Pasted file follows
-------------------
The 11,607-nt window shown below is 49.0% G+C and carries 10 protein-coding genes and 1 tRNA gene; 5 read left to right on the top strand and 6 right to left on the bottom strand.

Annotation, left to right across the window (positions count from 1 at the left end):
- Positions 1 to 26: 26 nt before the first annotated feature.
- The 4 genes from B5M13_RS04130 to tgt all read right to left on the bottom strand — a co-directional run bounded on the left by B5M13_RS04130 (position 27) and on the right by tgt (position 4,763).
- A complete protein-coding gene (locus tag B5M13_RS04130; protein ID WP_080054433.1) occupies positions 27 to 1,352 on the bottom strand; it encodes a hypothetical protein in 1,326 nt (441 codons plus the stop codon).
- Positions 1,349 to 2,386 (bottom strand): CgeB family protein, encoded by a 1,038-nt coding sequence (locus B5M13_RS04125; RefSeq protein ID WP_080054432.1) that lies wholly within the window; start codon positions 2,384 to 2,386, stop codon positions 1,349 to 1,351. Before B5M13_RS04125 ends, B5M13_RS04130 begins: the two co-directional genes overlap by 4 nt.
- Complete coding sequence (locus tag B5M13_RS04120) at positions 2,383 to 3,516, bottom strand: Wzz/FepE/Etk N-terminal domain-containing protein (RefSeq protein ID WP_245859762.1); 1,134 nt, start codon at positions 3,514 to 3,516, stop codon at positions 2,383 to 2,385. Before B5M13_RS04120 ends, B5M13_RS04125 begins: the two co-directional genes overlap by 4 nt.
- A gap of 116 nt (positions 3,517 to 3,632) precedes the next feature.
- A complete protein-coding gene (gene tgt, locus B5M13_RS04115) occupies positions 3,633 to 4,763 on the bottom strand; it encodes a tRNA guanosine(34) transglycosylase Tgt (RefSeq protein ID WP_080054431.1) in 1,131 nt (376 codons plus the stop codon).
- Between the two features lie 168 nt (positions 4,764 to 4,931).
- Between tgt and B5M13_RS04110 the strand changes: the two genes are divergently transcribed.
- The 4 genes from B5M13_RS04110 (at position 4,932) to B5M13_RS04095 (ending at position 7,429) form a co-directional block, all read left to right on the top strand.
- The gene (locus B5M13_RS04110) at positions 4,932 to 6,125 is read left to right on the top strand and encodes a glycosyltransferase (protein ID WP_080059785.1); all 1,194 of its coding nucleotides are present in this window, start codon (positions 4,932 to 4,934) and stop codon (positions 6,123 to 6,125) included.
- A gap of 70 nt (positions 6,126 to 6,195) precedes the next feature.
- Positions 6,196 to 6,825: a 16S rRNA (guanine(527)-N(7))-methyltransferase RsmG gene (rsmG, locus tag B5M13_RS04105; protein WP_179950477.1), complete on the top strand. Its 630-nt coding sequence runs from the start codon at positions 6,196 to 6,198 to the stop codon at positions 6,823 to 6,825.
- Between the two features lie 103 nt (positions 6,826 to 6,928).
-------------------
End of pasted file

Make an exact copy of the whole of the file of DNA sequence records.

The 11,607-nt window shown below is 49.0% G+C and carries 10 protein-coding genes and 1 tRNA gene; 5 read left to right on the top strand and 6 right to left on the bottom strand.

Annotation, left to right across the window (positions count from 1 at the left end):
- Positions 1 to 26: 26 nt before the first annotated feature.
- The 4 genes from B5M13_RS04130 to tgt all read right to left on the bottom strand — a co-directional run bounded on the left by B5M13_RS04130 (position 27) and on the right by tgt (position 4,763).
- A complete protein-coding gene (locus tag B5M13_RS04130; protein ID WP_080054433.1) occupies positions 27 to 1,352 on the bottom strand; it encodes a hypothetical protein in 1,326 nt (441 codons plus the stop codon).
- Positions 1,349 to 2,386 (bottom strand): CgeB family protein, encoded by a 1,038-nt coding sequence (locus B5M13_RS04125; RefSeq protein ID WP_080054432.1) that lies wholly within the window; start codon positions 2,384 to 2,386, stop codon positions 1,349 to 1,351. Before B5M13_RS04125 ends, B5M13_RS04130 begins: the two co-directional genes overlap by 4 nt.
- Complete coding sequence (locus tag B5M13_RS04120) at positions 2,383 to 3,516, bottom strand: Wzz/FepE/Etk N-terminal domain-containing protein (RefSeq protein ID WP_245859762.1); 1,134 nt, start codon at positions 3,514 to 3,516, stop codon at positions 2,383 to 2,385. Before B5M13_RS04120 ends, B5M13_RS04125 begins: the two co-directional genes overlap by 4 nt.
- A gap of 116 nt (positions 3,517 to 3,632) precedes the next feature.
- A complete protein-coding gene (gene tgt, locus B5M13_RS04115) occupies positions 3,633 to 4,763 on the bottom strand; it encodes a tRNA guanosine(34) transglycosylase Tgt (RefSeq protein ID WP_080054431.1) in 1,131 nt (376 codons plus the stop codon).
- Between the two features lie 168 nt (positions 4,764 to 4,931).
- Between tgt and B5M13_RS04110 the strand changes: the two genes are divergently transcribed.
- The 4 genes from B5M13_RS04110 (at position 4,932) to B5M13_RS04095 (ending at position 7,429) form a co-directional block, all read left to right on the top strand.
- The gene (locus B5M13_RS04110) at positions 4,932 to 6,125 is read left to right on the top strand and encodes a glycosyltransferase (protein ID WP_080059785.1); all 1,194 of its coding nucleotides are present in this window, start codon (positions 4,932 to 4,934) and stop codon (positions 6,123 to 6,125) included.
- A gap of 70 nt (positions 6,126 to 6,195) precedes the next feature.
- Positions 6,196 to 6,825: a 16S rRNA (guanine(527)-N(7))-methyltransferase RsmG gene (rsmG, locus tag B5M13_RS04105; protein WP_179950477.1), complete on the top strand. Its 630-nt coding sequence runs from the start codon at positions 6,196 to 6,198 to the stop codon at positions 6,823 to 6,825.
- Between the two features lie 103 nt (positions 6,826 to 6,928).